NCPA - National Center for Policy Analysis

CLINTON TAX LESSONS

April 7, 2008

New York Senator Hillary Clinton and her husband spend a lot of time on the Presidential trail deploring the "wealthy" and "well-connected."  As their newly released tax records for 2000 to 2007 show, they know of whom they speak, says the Wall Street Journal.

Consider:

  • The former, and perhaps future, first couple earned $109 million over the past eight years, putting them among the top .01 percent of taxpayers.
  • The bulk of the Clintons' income came from speech-making ($51.9 million) and book-writing ($29.6 million).

It is understandable why the couple took so long to release their returns, and is still reluctant to release other information, says the Journal.  Their political status has given them access to wealthy folks who've helped make them rich.

For example:

  • Bill Clinton raked in as much as $15 million working as an adviser and rainmaker for billionaire financier Ron Burkle's Yucaipa firm.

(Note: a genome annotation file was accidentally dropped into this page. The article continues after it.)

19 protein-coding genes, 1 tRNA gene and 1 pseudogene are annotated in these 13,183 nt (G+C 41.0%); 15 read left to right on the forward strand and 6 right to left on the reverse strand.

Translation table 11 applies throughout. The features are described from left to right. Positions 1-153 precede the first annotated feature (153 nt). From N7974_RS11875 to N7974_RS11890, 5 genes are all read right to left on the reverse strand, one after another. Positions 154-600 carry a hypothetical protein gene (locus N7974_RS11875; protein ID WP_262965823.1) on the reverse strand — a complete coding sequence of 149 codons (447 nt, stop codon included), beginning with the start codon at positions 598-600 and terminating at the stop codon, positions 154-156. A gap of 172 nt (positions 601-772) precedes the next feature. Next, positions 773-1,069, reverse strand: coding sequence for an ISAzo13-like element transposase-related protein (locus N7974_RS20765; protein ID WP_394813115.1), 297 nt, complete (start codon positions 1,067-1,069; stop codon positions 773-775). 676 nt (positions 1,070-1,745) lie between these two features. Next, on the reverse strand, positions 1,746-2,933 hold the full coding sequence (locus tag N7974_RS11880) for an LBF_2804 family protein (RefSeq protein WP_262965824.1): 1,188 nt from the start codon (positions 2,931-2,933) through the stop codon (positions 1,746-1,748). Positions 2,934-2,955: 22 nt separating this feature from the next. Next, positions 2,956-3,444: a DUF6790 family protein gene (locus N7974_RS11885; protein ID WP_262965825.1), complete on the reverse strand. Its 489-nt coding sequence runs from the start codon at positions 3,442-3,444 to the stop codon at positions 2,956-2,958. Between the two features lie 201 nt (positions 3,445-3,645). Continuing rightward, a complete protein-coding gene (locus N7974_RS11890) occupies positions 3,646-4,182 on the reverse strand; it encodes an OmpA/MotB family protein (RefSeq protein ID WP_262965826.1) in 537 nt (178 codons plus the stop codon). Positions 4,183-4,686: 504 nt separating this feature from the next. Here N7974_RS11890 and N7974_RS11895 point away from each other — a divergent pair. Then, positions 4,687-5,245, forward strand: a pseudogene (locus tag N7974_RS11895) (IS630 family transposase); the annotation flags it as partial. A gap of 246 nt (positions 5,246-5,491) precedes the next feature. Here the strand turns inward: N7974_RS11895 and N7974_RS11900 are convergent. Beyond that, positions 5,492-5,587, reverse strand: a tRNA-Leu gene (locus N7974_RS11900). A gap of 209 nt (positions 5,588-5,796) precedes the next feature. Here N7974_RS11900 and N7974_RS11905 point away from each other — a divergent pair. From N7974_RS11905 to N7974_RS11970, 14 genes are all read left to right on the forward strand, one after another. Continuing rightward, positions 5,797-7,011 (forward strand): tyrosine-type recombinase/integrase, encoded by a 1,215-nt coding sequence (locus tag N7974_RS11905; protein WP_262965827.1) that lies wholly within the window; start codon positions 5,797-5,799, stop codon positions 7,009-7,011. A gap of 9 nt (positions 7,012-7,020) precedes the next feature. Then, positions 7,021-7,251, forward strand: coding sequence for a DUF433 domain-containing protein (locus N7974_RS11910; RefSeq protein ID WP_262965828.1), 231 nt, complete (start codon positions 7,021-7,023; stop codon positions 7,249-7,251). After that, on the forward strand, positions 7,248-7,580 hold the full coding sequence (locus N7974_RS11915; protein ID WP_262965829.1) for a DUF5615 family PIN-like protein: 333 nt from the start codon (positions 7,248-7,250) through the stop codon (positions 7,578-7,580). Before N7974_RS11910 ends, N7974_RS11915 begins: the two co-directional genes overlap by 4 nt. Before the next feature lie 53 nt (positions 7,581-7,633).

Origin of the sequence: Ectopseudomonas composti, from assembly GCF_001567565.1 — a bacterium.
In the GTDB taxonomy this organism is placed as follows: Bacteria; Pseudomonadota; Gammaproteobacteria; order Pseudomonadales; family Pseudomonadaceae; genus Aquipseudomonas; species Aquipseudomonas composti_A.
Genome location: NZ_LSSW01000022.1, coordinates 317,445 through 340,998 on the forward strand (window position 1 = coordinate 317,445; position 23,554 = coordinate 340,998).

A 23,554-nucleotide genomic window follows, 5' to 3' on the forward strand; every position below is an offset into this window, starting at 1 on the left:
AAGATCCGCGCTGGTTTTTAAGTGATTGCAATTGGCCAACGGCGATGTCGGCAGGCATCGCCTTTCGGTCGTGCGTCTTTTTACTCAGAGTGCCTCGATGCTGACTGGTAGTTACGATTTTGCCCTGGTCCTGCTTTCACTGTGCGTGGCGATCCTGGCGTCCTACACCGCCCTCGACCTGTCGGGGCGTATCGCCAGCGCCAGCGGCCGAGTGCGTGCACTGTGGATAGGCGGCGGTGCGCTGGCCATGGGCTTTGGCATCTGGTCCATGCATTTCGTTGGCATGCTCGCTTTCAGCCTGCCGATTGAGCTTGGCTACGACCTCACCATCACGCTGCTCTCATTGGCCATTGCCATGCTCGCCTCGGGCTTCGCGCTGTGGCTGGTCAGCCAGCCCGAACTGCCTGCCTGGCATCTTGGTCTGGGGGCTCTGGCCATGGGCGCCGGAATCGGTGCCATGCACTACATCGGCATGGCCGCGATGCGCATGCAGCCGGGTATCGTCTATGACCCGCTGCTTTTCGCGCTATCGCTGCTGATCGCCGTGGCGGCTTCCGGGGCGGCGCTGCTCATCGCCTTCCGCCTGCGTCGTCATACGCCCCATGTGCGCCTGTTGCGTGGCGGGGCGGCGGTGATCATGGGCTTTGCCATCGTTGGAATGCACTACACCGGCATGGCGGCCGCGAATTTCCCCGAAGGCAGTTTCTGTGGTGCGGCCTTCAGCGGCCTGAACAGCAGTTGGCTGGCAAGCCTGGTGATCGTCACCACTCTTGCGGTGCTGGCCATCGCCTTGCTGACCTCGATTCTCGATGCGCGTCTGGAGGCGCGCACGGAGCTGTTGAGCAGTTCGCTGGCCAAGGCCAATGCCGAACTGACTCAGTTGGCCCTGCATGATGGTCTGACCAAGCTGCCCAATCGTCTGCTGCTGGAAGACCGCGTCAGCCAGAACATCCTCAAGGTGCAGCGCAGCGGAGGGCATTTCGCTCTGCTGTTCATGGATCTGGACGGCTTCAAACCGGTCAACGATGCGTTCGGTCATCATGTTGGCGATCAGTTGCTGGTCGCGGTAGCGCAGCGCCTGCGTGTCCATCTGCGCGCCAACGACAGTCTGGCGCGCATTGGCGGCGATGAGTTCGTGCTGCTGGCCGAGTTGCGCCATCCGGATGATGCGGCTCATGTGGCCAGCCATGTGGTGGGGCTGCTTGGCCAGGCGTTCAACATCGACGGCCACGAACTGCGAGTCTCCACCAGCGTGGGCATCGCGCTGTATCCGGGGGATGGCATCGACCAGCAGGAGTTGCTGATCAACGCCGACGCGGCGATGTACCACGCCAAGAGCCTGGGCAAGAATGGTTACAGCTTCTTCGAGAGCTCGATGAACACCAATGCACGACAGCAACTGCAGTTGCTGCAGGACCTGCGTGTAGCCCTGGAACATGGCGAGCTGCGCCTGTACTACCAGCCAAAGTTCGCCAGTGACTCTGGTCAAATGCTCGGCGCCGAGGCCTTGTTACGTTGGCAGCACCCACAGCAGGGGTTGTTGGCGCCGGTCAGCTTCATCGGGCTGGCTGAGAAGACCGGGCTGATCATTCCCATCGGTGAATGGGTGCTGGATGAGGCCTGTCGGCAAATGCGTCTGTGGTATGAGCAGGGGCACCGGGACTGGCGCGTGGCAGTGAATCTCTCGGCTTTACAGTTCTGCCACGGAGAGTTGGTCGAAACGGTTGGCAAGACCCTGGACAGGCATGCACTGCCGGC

• The former President also took in $3.3 million in consulting fees from InfoUSA CEO Vinod Gupta, who has also helped fund Hillary Clinton's White House bid.

Meanwhile, the Clintons also made liberal use of the charitable deduction:

  • They claimed $10.2 million in charitable giving over the eight years.
  • Intriguingly, nearly all the donations went to the Clinton Family Foundation, which has disbursed only half the money.
  • The Clintons can thus use the foundation for, strategic giving, such as the $100,000 it donated last year to a local South Carolina library -- the day after Hillary Clinton debated in that key primary state.

There are other examples of such politically targeted philanthropy and it's worth noting that most of the foundation's disbursements came only after Hillary announced her Presidential run, says the Journal.

Source: Editorial, "Clinton Tax Lessons," Wall Street Journal, April 7, 2008.

For text:

http://online.wsj.com/article/SB120752549042393619.html  

 

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